But the court stepped back from handing Obama — and those who will follow him in the Oval Office — a more substantial loss. A bare majority of the justices upheld, in theory at least, the president’s ability to make recess appointments when the Senate is indeed on extended break, saying history weighs in favor of a broad power.
Justice Stephen G. Breyer, writing for the majority:
There is a great deal of history to consider here. Presidents have made recess appointments since the beginning of the Republic. Their frequency suggests that the Senate and President have recognized that recess appointments can be both necessary and appropriate in certain circumstances. We have not previously interpreted the [Recess] Clause, and, when doing so for the first time in more than 200 years, we must hesitate to upset the compromises and working arrangements that the elected branches of Government themselves have reached.
SCHUETTE v. BAMN , decided April 22
The Washington Post: The Supreme Court on Tuesday made clear that states are free to prohibit the use of racial considerations in university admissions, upholding Michigan’s constitutional amendment banning affirmative action.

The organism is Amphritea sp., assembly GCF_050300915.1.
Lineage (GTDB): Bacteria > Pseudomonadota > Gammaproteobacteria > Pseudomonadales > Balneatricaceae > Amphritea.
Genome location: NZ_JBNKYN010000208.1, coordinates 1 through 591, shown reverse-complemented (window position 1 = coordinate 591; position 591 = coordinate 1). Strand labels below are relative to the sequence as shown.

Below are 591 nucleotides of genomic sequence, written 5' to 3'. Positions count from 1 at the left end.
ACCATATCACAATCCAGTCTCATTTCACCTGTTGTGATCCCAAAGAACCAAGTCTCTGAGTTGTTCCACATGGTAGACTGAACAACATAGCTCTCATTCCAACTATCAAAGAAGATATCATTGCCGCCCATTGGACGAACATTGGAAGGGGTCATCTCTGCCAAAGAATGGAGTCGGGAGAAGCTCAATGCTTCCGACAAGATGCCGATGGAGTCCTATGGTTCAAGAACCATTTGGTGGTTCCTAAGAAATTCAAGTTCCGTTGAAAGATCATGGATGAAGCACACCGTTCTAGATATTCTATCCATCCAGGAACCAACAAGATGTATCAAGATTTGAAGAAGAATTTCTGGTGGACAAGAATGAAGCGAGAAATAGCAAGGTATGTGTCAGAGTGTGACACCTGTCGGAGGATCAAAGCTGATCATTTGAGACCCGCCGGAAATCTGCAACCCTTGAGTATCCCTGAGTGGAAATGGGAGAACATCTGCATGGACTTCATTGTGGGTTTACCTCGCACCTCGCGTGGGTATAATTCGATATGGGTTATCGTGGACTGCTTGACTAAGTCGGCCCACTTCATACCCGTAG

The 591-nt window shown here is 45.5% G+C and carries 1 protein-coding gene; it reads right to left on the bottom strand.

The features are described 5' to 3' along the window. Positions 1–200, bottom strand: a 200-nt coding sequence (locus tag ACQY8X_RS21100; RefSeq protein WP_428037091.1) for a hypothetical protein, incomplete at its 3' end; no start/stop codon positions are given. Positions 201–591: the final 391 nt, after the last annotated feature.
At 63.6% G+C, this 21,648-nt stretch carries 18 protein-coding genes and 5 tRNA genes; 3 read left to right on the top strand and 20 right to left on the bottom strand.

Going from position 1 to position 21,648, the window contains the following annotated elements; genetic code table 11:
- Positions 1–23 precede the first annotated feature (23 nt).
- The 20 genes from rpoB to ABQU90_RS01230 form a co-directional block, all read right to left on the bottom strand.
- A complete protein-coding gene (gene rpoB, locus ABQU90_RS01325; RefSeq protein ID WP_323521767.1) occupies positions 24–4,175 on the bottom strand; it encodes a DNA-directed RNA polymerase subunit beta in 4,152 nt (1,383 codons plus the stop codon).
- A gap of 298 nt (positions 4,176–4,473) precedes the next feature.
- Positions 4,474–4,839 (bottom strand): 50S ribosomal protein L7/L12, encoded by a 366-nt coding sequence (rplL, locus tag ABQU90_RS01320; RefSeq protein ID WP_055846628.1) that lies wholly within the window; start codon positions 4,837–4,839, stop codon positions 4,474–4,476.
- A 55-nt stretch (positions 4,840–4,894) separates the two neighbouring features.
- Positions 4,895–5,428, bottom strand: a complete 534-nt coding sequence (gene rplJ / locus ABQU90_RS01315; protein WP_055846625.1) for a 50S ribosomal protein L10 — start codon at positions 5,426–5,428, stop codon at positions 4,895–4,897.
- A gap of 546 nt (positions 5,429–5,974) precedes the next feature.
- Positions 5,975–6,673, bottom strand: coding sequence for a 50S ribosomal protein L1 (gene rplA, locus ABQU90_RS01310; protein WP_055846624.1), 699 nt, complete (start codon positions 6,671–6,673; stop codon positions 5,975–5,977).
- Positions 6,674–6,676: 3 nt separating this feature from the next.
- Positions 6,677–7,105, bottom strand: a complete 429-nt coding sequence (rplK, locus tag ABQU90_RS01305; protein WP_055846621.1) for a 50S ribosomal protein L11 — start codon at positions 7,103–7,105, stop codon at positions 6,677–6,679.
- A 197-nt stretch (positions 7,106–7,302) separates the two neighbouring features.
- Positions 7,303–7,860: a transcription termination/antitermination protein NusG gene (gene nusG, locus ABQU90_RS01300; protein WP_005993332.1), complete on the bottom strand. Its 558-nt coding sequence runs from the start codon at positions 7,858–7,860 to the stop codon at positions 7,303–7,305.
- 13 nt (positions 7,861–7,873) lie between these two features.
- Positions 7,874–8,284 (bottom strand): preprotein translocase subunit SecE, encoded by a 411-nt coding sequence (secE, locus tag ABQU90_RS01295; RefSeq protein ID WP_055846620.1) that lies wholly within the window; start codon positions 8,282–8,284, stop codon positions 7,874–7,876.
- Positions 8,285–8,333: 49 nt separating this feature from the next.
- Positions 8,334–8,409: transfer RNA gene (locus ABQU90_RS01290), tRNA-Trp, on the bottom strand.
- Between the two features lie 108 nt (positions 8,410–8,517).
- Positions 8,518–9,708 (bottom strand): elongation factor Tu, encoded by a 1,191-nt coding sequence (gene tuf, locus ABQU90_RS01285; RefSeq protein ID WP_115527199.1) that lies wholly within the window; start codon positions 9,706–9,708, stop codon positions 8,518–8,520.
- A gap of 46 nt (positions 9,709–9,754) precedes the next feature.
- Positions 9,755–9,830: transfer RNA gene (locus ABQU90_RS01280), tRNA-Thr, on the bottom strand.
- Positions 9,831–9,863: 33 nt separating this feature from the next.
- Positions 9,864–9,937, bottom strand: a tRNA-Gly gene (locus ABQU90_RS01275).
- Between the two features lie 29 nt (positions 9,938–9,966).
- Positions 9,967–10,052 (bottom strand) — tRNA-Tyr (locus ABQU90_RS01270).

By a vote of 6 to 2, the court concluded that it was not up to judges to overturn the 2006 decision by Michigan voters to bar consideration of race when deciding who gets into the state’s universities.
Justice Anthony M. Kennedy, writing the controlling opinion:
History demands that we continue to learn, to listen, and to remain open to new approaches if we are to aspire always to a constitutional order in which all persons are treated with fairness and equal dignity. Were the Court to rule that the question addressed by Michigan voters is too sensitive or complex to be within the grasp of the electorate; or that the policies at issue remain too delicate to be resolved save by university officials or faculties, acting at some remove from immediate public scrutiny and control; or that these matters are so arcane that the electorate’s power must be limited because the people cannot prudently exercise that power even after a full debate, that holding would be an unprecedented restriction on the exercise of a fundamental right held not just by one person but by all in common. It is the right to speak and debate and learn and then, as a matter of political will, to act through a lawful electoral process.
Justice Antonin Scalia, agreeing with the judgment but wanting to go further: